You Can’t Do The Wrong Thing With The Right Guy.

“Should I call him? Text him? Ignore him?” “Why is he pulling away?” “How can I get him back? STOP. When you’re in a healthy relationship, you won’t have to ask any of these questions. And if you find yourself asking these questions, your relationship is really not that healthy.

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Comments:

  1. 1
    SMC

    I will have to wait until after work to watch the podcast but I’m very interested in doing so.  I’m not sure if I entirely agree with your statement “And if you find yourself asking these questions, your relationship is really not that healthy.” only because there seems to be so much game-playing in the world of dating these days that it’s somewhat difficult to know what the “rules” are.  I only just found out about that there seem to be unspoken “rules” of texting in a new relationship, i.e. timing, length, style, etc.  Women, and probably men, are being advised to wait, go, stop, wait some more, now you can go, etc., and it DOES get confusing.  Or perhaps your statement has to do more with someone who’s already well into a relationship and not just starting out, which case, I do agree with your statement.  One shouldn’t be asking those things with an established partner.  I do know that I’m looking forward to the comments for this post because I’ve found myself in that position to a degree, though not so much now as when my current relationship was about 3 months old.   Women (and maybe men) are barraged with advice on the shoulds and shouldn’ts and it’s so easy to keep second-guessing one’s self.

    As for how to keep a man from disappearing, reading “Why He Disappeared” should help anyone having that trouble.  It certainly has helped me.

    I DO agree that you can’t do the wrong thing with the right man.  Been there, done that and it was wonderful.  It’s so nice to see you affirm it.

    1. 1.1
      Adrian

      SMC,

       

      But that was the entire point of this podcast episode, the right person will not play games or care about texting, calling, or flirting rules.

       

      Men and women except more flaws from, are more patient with, and give a greater benefit of a doubt to someone whom we really desire to be with-someone they WANT a future with.

      …   …   …

      My father actually warned me of the opposite, he warned me that it is dangerous to love a partner more than you love yourself. Not because he wanted me to be selfish, but because he did not want me to let my love for a woman give her a get out of jail free card for bad behavior.

       

      Loving someone more than you love yourself is wonder for a person who will always try to make you happy unselfishly, but that degree of power is dangerous in the hands of a selfish manipulative person-there does exist dark twisted love.

       

      My interpretation of what Evan is saying, adds to that by stating that the right person for you will do their best not to act badly toward you (even if they really want to), or make you feel insecure, inferior, or unsupported and unloved by them.

       

      They do this not because dating you magically makes them want to turn into a saint, but because being with you is something they really enjoy, so instead of losing their temper with you, they will talk to you in a calm trusting manner about the problem… Though they ARE still angry.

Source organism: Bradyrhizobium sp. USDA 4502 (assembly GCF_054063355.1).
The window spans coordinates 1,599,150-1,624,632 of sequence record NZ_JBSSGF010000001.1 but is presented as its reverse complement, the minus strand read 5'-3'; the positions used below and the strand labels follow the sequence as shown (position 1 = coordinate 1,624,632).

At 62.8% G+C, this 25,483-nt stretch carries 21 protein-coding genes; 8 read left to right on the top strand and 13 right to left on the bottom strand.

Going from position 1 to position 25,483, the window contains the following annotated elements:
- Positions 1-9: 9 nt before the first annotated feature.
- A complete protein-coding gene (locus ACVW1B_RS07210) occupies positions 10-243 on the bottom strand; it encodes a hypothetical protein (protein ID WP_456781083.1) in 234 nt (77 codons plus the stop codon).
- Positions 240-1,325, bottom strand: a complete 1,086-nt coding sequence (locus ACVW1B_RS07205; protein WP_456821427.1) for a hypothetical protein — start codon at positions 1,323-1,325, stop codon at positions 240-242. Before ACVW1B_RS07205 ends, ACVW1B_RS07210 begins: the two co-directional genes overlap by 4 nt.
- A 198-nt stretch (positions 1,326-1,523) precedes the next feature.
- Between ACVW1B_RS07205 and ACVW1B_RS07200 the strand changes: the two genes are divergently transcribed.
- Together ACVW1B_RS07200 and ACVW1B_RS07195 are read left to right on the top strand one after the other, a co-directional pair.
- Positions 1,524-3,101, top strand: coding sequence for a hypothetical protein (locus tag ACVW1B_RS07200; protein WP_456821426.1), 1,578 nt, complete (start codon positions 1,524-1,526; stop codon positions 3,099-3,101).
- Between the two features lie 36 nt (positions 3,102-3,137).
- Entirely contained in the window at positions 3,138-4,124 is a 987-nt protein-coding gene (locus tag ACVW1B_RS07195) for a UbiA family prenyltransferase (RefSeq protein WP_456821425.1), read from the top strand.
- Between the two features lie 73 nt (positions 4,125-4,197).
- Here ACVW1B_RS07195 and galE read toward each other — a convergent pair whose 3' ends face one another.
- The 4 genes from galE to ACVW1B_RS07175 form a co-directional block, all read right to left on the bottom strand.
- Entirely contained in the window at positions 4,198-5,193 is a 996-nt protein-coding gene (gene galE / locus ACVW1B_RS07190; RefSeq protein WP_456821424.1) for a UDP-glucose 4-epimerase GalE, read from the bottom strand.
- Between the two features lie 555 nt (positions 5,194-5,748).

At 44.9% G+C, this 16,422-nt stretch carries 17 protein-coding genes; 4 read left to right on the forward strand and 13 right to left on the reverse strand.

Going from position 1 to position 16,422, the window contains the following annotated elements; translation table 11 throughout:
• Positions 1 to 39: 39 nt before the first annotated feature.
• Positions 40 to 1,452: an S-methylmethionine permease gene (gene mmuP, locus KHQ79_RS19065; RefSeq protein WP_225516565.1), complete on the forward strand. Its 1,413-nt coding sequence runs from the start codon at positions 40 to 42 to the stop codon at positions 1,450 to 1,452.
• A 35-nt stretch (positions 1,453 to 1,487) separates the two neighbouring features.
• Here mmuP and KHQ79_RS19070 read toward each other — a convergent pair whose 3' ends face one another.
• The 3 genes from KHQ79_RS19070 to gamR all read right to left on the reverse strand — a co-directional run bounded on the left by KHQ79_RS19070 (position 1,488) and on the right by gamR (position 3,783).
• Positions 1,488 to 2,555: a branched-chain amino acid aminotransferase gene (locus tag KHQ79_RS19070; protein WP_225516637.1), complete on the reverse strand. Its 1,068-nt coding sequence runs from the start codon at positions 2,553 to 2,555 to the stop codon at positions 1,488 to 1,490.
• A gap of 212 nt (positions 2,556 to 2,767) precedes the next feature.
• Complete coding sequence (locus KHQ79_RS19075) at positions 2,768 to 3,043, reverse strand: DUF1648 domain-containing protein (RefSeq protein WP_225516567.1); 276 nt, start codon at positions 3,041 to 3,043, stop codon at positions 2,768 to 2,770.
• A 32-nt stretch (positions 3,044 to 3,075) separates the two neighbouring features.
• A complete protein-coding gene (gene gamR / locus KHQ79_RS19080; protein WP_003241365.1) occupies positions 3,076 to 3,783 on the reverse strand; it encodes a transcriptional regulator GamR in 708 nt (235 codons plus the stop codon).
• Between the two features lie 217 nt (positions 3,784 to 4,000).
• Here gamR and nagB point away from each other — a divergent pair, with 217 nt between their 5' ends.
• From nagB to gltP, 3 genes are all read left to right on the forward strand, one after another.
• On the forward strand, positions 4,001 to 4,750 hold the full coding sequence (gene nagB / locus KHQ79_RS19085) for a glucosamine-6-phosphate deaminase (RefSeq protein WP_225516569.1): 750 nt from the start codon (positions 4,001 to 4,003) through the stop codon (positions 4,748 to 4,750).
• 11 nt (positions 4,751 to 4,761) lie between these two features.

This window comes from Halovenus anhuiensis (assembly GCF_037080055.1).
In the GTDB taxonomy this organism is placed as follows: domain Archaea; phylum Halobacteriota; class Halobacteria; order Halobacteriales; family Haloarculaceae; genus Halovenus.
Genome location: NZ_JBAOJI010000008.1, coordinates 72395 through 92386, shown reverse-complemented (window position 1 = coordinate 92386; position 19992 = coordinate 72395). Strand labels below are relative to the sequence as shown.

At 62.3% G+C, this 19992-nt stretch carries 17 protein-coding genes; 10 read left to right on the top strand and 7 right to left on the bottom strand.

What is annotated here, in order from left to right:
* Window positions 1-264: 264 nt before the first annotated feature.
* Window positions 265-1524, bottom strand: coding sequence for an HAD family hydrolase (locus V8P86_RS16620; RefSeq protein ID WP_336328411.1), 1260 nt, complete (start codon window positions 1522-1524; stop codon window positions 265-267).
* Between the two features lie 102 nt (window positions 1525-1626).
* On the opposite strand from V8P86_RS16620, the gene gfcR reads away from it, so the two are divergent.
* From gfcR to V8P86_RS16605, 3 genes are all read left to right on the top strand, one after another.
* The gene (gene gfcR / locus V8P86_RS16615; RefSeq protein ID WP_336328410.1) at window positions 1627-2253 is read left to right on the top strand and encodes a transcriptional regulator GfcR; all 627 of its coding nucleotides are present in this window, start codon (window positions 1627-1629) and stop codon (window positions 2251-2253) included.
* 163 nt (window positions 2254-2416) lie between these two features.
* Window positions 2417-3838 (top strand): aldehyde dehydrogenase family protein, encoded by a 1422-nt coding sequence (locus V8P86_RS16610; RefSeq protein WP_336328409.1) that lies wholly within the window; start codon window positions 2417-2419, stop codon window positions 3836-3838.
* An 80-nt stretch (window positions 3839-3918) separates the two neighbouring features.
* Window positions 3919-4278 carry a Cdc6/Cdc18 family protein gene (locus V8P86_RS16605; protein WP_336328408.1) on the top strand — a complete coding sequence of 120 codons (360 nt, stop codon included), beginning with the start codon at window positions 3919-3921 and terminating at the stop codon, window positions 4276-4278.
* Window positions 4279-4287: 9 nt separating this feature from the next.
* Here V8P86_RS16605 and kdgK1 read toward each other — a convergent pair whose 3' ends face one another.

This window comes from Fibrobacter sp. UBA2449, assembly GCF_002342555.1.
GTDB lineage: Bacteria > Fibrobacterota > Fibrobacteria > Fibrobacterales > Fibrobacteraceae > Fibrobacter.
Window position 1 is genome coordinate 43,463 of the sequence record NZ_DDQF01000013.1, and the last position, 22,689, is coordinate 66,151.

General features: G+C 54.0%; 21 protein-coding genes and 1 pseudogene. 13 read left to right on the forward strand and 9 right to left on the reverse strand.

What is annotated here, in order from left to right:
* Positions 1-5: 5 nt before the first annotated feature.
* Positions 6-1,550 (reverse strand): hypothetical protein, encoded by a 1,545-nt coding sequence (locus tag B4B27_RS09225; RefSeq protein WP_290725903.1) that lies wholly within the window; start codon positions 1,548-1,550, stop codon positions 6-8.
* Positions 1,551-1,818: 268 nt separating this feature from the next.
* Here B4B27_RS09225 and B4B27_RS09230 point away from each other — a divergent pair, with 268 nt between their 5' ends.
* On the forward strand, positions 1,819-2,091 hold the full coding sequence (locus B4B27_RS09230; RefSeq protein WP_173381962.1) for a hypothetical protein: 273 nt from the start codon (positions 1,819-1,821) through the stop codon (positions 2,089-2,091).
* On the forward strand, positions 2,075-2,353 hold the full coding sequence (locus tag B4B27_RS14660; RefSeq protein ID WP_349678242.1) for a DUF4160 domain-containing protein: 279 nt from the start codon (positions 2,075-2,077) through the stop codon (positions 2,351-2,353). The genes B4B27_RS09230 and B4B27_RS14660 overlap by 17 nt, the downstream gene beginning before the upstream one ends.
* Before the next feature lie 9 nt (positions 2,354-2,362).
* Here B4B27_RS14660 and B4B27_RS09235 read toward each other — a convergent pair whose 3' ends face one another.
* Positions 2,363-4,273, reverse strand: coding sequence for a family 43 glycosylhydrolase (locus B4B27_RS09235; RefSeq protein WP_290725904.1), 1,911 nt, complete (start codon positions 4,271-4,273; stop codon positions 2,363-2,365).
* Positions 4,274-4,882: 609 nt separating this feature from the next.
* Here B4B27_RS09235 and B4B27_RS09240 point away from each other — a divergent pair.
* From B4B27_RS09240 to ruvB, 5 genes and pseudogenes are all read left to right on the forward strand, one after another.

…   …   …

      In my opinion one of the greatest core philosophy’s of Evan’s is “a good partner is someone who you can show all your flaws to, and they still accept and love you entirely”

       

      Actually, I should have said one the of best things Evan learned from his wife was that philosophy. (^_^)

      1. 1.1.1
        SMC

        I totally agree, Adrian.  I was once with a person who thought the world of me, told me it was like Christmas every day waking up to me, and no matter what stupid thing I did, it didn’t taint my image in his eyes.  I know what that feels like and I wish it for everyone else.  And I wish it for me again, too.  It really IS true, that you can’t do the wrong thing with the right person.

        1. Adrian

          SMC,

          I have mixed feelings about that. I want it but I don’t want it. (^_^)

           

          What I mean is, I want someone who will overlook my flaws, or stay calm when I let my emotions rule my actions, I want someone who is complimentary to me, not someone I always have to fight for the smallest nicesty.

          but I also don’t want a stepford wife. Some who never stands up for themselves or stands up to me. Someone who if I say or do something that hurts them, they will not tell me. People who do that, always explode sooner or later, from holding so much in.

        2. SMC

          Adrian,

          I didn’t mean to imply that anyone should be a Stepford spouse (equal opportunity here).  And I didn’t mean to imply that we never argued, either, because we did.  But I knew that no matter what happened, he was going to be there on the other side (and vice versa).  It’s a powerful thing, that kind of bond.  He overlooked my flaws (and I have plenty), and even though he wouldn’t really tell me if I did something to bother him, I’m perceptive enough to pick up on things like that and would “make it right.”

      2. 1.1.2
        Emily, the original

        Adrian,

        “But that was the entire point of this podcast episode, the right person will not play games or care about texting, calling, or flirting rules.”